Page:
Had 7 years probation. Served three and then brother died. Violated probation and served a few months. After release girlfriend was pregnant and on the streets. He got behind in monies owed and quit going because he could not pay. How much do lawy...
The maximum sentence that he could receive is 10 years for the gun (3rd degree felony is 2-10 yrs and up to $10,000 fine), plus whatever he is sentenced to if his probation is revoked. Those sentences could be ordered to run consecutively ("stacked"), which would be unusual but not unheard of, depending on the county his cases are in, the judge's sentencing tendencies, and the nature of the probated offense.
Quality representation is not cheap and will run you thousands of dollars, but getting an exact price via the internet will be hard as it is too risky for a lawyer to quote a fee without knowing a whole lot more about the details of the case.
Also what is the time limit to file such writ. I have been given 3 different answers by 3 different lawyers. One said one year limit, another said one year and 30 days, and last one said one year and 90 days. Which one is it? I hired ...
It's one year. When that year begins depends on what your reason for relief is. Here's the law:
28 USC 2244 (d)
(1) A 1-year period of limitation shall apply to an application for a writ of habeas corpus by a person in custody pursuant to the judgment of a State court. The limitation period shall run from the latest of—
(A) the date on which the judgment became final by the conclusion of direct review or the expiration of the time for seeking such review;
(B) the date on which the impediment to filing an application created by State action in violation of the Constitution or laws of the United States is removed, if the applicant was prevented from filing by such State action;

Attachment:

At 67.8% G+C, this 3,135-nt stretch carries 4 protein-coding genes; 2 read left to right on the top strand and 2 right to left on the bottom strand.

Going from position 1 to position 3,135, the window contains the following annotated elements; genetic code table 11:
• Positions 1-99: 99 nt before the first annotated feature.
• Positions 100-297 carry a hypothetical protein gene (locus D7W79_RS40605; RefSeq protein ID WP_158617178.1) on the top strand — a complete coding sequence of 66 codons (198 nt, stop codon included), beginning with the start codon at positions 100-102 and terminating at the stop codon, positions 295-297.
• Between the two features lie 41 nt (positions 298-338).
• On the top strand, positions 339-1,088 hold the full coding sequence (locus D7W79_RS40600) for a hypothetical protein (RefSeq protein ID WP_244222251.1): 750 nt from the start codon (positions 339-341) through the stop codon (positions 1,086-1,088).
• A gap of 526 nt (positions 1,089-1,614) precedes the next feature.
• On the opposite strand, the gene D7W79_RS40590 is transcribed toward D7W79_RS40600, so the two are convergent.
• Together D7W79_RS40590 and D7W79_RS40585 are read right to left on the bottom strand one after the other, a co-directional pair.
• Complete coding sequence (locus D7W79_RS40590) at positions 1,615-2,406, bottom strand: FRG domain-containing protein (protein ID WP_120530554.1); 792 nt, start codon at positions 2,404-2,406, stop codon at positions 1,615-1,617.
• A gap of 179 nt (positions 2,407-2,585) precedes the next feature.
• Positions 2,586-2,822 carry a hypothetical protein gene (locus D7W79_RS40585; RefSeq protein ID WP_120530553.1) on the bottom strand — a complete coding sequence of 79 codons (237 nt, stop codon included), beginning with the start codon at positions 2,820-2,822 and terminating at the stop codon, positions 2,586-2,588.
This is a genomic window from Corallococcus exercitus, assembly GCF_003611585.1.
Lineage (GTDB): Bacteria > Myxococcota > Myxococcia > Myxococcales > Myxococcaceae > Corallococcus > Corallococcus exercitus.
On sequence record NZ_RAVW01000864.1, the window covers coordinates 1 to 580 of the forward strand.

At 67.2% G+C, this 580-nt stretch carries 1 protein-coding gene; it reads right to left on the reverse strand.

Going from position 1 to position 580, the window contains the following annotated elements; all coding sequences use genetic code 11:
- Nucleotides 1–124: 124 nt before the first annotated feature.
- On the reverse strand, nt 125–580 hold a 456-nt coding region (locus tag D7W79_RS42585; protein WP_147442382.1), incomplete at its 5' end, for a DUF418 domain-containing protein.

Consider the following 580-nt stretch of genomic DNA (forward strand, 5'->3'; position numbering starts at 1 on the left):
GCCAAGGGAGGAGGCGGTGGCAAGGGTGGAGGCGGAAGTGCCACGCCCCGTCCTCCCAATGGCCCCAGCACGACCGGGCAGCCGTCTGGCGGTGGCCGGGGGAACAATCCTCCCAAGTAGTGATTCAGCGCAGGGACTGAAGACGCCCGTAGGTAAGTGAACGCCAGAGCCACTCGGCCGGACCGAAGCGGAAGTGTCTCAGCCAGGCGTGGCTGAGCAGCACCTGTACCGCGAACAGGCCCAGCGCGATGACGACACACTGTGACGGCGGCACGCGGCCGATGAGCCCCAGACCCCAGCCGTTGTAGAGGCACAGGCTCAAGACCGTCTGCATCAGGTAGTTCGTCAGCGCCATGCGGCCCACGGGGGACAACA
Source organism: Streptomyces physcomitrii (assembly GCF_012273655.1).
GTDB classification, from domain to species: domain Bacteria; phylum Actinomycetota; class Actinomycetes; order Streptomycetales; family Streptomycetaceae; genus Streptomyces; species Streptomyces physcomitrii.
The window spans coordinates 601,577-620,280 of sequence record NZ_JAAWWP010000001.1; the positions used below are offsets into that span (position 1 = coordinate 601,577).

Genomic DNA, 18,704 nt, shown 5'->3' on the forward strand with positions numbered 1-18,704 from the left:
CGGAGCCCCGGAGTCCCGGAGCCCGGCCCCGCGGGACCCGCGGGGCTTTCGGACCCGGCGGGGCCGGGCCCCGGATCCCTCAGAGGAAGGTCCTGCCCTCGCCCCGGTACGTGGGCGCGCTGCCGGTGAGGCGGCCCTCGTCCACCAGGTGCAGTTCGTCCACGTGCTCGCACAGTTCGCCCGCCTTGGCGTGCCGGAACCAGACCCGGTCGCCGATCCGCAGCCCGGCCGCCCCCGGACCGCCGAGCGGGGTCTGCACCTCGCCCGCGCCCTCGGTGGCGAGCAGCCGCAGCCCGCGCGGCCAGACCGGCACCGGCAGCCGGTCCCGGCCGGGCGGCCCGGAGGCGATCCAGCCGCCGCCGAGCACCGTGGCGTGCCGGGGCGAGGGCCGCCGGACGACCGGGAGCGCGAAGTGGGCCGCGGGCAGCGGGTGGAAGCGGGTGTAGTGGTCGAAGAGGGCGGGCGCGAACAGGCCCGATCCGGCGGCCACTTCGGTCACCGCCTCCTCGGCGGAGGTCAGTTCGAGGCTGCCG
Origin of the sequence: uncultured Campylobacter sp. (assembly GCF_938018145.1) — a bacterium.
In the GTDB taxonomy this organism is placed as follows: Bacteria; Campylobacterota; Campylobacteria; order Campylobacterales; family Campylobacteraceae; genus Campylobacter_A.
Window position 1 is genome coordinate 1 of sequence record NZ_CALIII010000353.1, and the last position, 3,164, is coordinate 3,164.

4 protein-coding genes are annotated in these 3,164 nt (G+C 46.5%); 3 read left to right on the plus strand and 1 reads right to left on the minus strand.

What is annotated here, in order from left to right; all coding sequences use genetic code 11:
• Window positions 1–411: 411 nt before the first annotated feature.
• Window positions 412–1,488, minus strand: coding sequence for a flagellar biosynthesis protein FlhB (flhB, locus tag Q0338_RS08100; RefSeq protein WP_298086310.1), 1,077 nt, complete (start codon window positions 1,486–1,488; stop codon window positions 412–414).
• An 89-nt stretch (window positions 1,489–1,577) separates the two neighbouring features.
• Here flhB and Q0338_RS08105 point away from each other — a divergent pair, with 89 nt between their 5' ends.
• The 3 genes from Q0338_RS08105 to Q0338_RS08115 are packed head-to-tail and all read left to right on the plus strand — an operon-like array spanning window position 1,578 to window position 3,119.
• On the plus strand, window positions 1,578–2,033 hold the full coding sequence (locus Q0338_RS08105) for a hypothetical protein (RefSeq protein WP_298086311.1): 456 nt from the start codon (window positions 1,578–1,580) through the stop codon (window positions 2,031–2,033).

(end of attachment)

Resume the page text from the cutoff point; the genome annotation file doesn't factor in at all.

(C) the date on which the constitutional right asserted was initially recognized by the Supreme Court, if the right has been newly recognized by the Supreme Court and made retroactively applicable to cases on collateral review; or
(D) the date on which the factual predicate of the claim or claims presented could have been discovered through the exercise of due diligence.
(2) The time during which a properly filed application for State post-conviction or other collateral review with respect to the pertinent judgment or claim is pending shall not be counted toward any period of limitation under this subsection.
Can they arrest or convict if they do not find any product in your possession?
Too much information is missing from your question to provide a complete answer. How has the DEA come across this credit card record? What led them to look for it in the first place? When in relation to their intended search did they find it? Where in relation to the place or person to be searched did they find it? I could go on and on, but I think you get the idea: BY ITSELF it is highly unlikely a credit card record would support probable cause, but placed into the right circumstances it certainly can be supportive of probable cause.
The analysis related to "possession" is much the same. You don't have to be physically holding an object to possess it, and so it will depend on the very specific circumstances of each case to determine if there are sufficient "affirmatively links" between a person and an item to support probable cause to arrest, or to sustain a conviction for possessing the item.See question